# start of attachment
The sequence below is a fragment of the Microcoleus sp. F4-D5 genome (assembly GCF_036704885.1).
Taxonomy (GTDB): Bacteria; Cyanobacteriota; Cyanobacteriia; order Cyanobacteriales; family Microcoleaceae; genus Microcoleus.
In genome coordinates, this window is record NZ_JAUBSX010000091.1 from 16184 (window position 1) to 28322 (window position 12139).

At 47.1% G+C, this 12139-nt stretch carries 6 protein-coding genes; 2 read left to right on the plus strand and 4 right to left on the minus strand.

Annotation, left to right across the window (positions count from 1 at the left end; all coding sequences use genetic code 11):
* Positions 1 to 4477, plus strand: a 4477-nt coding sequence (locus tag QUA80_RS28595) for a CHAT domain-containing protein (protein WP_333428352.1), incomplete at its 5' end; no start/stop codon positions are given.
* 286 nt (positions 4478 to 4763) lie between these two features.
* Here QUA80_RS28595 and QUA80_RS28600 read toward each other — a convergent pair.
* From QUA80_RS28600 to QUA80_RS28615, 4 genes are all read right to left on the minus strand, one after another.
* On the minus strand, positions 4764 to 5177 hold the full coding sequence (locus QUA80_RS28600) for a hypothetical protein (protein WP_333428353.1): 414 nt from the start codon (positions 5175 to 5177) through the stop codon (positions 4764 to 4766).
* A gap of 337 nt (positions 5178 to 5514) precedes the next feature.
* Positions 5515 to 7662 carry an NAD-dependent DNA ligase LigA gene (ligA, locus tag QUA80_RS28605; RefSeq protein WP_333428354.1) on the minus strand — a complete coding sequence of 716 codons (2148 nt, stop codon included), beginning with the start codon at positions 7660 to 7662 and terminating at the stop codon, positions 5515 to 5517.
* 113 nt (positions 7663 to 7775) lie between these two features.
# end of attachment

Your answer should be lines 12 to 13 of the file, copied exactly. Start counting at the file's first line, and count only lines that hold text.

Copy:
* Positions 5515 to 7662 carry an NAD-dependent DNA ligase LigA gene (ligA, locus tag QUA80_RS28605; RefSeq protein WP_333428354.1) on the minus strand — a complete coding sequence of 716 codons (2148 nt, stop codon included), beginning with the start codon at positions 7660 to 7662 and terminating at the stop codon, positions 5515 to 5517.
* 113 nt (positions 7663 to 7775) lie between these two features.